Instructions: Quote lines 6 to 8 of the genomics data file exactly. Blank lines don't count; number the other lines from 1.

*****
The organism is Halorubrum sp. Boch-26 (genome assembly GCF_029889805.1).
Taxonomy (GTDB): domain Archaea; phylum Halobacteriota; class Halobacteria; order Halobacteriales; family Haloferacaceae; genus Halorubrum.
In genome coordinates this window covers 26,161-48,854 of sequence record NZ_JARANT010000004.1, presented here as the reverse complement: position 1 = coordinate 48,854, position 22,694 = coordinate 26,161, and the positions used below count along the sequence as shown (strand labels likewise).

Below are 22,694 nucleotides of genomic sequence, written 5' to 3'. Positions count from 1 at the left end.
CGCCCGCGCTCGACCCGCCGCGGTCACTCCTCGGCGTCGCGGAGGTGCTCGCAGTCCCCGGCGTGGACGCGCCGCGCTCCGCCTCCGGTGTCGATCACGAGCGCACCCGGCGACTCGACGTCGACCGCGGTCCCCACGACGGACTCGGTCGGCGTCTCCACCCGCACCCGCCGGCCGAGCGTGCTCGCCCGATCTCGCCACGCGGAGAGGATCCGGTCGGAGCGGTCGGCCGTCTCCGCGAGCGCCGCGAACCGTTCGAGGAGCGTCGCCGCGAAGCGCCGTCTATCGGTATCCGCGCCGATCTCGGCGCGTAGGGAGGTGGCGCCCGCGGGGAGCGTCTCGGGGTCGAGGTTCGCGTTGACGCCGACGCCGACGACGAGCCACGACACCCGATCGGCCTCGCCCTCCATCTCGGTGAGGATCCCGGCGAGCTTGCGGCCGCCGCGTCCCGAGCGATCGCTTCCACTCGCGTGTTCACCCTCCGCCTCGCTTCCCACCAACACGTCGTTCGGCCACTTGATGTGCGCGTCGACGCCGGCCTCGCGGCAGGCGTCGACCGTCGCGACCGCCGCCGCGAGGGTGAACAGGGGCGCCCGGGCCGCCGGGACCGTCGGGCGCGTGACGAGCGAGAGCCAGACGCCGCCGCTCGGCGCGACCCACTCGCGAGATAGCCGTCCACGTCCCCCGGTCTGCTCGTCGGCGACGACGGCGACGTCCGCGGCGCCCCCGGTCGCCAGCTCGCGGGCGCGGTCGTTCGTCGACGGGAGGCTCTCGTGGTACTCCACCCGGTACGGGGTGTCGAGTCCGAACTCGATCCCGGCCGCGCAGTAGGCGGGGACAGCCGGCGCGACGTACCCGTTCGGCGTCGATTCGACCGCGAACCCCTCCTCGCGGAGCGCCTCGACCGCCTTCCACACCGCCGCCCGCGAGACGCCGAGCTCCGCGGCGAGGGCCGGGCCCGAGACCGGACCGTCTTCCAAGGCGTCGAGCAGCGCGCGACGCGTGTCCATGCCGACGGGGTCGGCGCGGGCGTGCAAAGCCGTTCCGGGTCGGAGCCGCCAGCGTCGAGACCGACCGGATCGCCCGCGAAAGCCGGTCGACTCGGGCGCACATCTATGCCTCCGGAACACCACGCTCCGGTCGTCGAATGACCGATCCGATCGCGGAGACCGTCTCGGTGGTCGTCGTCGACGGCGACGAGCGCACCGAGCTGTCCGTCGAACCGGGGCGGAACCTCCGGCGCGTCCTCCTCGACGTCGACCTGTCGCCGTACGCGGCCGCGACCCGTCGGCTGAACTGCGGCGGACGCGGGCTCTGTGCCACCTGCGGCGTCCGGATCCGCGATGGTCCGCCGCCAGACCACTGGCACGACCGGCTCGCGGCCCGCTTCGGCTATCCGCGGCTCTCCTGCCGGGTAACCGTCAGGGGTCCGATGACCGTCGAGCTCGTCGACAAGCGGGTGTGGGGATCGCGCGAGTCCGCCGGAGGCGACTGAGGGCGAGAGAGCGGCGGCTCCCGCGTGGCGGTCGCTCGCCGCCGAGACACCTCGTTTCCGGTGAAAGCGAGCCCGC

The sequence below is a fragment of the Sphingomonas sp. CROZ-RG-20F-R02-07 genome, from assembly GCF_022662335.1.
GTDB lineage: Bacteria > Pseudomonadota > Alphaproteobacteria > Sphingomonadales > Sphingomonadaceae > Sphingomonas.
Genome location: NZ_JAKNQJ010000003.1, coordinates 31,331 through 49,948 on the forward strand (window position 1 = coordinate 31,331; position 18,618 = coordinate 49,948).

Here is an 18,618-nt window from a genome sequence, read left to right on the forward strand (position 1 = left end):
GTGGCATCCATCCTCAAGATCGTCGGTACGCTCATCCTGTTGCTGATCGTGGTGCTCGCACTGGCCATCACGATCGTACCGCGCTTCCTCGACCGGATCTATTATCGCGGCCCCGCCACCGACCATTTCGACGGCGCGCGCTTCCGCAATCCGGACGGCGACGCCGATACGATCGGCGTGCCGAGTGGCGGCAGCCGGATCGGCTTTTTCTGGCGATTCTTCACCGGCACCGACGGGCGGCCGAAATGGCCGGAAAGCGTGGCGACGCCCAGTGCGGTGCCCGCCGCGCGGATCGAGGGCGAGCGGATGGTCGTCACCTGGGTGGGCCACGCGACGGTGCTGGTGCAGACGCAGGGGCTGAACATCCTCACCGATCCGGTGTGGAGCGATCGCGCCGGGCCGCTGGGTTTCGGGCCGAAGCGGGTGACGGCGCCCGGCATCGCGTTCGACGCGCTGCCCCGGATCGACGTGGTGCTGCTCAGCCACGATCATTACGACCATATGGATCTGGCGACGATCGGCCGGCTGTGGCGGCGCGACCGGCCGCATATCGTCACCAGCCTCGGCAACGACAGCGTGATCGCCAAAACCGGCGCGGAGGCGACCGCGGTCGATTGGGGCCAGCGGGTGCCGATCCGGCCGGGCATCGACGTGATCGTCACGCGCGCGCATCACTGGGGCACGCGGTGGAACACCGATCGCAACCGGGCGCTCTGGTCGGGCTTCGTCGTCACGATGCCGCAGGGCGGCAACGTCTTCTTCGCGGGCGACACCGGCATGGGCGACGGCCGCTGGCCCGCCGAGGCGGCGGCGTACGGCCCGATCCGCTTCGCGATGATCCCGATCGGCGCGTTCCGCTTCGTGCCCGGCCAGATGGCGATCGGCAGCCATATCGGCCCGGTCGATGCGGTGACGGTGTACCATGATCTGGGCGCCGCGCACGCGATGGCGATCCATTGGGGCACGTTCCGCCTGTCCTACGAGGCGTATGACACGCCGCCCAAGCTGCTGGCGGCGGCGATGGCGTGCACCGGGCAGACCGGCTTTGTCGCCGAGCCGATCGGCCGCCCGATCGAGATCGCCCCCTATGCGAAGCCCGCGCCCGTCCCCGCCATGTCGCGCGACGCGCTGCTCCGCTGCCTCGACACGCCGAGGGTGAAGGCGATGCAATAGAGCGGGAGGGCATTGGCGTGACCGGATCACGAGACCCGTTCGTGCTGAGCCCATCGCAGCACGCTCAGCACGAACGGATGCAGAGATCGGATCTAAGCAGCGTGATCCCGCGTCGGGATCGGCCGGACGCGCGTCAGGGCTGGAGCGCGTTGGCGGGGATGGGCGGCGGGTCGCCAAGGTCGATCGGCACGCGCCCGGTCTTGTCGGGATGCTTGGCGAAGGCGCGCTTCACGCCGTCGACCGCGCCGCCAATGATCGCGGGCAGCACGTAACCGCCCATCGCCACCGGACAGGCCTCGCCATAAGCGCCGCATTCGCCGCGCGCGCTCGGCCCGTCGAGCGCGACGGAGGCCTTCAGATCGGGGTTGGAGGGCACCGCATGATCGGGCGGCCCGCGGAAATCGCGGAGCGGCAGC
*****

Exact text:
The sequence below is a fragment of the Sphingomonas sp. CROZ-RG-20F-R02-07 genome, from assembly GCF_022662335.1.
GTDB lineage: Bacteria > Pseudomonadota > Alphaproteobacteria > Sphingomonadales > Sphingomonadaceae > Sphingomonas.
Genome location: NZ_JAKNQJ010000003.1, coordinates 31,331 through 49,948 on the forward strand (window position 1 = coordinate 31,331; position 18,618 = coordinate 49,948).